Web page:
A €1.7 billion microelectronics project – and a big battery project in development – are first of a new crop of industrial partnerships. Vestager offers guidelines for EU clearance
EU Competition Commissioner Margarethe Vestager spelled out some of the conditions that companies must meet in order to win Commission approval for an important new type of public-private R&D partnership.
In a meeting with journalists on 3 May, Vestager said that the new class of R&D projects – called Important Projects of Common European Interest (IPCEI) – are permissible if, among other things, they address a need the market cannot meet alone and do not unfairly harm competition.
The European Commission adopted rules on IPCEIs in 2014, but the first ever IPCEI for R&D – a €1.7 billion microelectronics project involving France, Germany, the UK, and Italy – was only approved by Vestager in December 2018. With a new IPCEI for battery technologies now being mooted by countries including Poland and Belgium, the criteria for the first provides an insight into how such cases may be decided in the future.
Ordinarily, the EU’s strict state aid rules make it difficult for member states to subsidise private sector research, lest it give one company or national economy an unfair advantage over another. But the IPCEI framework allows several member states and companies to join forces and seek an exemption, which must be approved by the competition commissioner. Until Vestager’s decision at the end of last year, no such research project had ever been approved.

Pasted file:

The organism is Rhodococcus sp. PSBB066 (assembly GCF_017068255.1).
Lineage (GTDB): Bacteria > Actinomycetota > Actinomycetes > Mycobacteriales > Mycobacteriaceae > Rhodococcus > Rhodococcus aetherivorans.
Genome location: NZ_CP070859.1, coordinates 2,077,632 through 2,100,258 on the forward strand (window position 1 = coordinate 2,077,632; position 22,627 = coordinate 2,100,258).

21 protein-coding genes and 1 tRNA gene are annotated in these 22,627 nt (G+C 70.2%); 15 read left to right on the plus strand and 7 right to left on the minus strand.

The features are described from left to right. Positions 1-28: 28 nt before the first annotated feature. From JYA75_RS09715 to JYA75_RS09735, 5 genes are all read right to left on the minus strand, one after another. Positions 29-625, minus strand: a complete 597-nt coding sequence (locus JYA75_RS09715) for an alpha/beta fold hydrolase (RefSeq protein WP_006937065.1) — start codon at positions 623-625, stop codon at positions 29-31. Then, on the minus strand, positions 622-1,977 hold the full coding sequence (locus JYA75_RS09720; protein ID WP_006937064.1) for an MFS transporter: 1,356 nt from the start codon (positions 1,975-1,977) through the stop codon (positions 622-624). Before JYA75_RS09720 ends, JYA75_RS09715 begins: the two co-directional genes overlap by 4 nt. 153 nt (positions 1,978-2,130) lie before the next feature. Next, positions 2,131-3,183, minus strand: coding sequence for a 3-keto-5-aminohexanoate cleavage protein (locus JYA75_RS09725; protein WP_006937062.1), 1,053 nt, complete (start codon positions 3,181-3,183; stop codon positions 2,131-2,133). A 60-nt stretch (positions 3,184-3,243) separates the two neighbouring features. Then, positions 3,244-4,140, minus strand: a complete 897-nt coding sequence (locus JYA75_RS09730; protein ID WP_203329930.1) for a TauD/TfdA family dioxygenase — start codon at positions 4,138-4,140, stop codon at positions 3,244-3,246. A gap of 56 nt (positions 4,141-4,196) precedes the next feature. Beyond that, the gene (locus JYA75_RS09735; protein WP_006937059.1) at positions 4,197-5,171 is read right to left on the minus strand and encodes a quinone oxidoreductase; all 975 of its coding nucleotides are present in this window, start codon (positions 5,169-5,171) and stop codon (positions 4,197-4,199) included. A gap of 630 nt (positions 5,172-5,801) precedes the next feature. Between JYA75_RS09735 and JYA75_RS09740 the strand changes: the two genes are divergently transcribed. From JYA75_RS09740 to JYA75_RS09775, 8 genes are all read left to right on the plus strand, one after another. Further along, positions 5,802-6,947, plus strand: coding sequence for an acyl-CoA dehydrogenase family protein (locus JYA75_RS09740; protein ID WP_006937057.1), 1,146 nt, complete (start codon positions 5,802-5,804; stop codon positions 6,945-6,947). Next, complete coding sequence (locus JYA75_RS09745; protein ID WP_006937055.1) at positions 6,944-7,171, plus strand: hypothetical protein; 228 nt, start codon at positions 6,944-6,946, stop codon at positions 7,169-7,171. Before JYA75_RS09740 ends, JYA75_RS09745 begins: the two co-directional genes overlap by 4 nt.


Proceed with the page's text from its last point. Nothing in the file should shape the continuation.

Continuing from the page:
IPCEIs differ from the myriad varieties of public-private research partnership authorised under the Horizon 2020 research programme in that they are not directly organised or funded by the EU, but by coalitions of member states with the Commission’s blessing.
No ties to failed Siemens-Alstom deal
The microelectronics project includes German electronics giant Siemens, whose planned acquisition of France’s Alstom had been blocked by Vestager in February 2019. Vestager said the two decisions – blocking the merger but approving the R&D project - were unconnected. “It had nothing to do with the merger consideration. These two things are completely separate,” said Vestager.
“We have these rules to make Important Projects of Common European Interest come true, in order to make sure that those businesses who are not part of it, and who do not receive state aid, find that it is justified. Otherwise, of course, they would complain,” said Vestager, a Dane who is one of the liberal ALDE group’s seven candidates for president of the Commission. “What we do is to make sure that there are legitimate reasons for making projects where some businesses participate.”
In the case of the IPCEI approved in December, she said, “these reasons would come from there being a market failure in microelectronics – that you don’t find the microelectronics that you need – that it is sufficiently ambitious, [and] that there are higher risks involved so that you understand that businesses may not want to take that risk on their own.”
Vestager said non-participating businesses should also benefit, by ensuring “that the knowledge created is being shared. So that even though you may not participate as a business, you get access to part of the knowledge that is being built up.”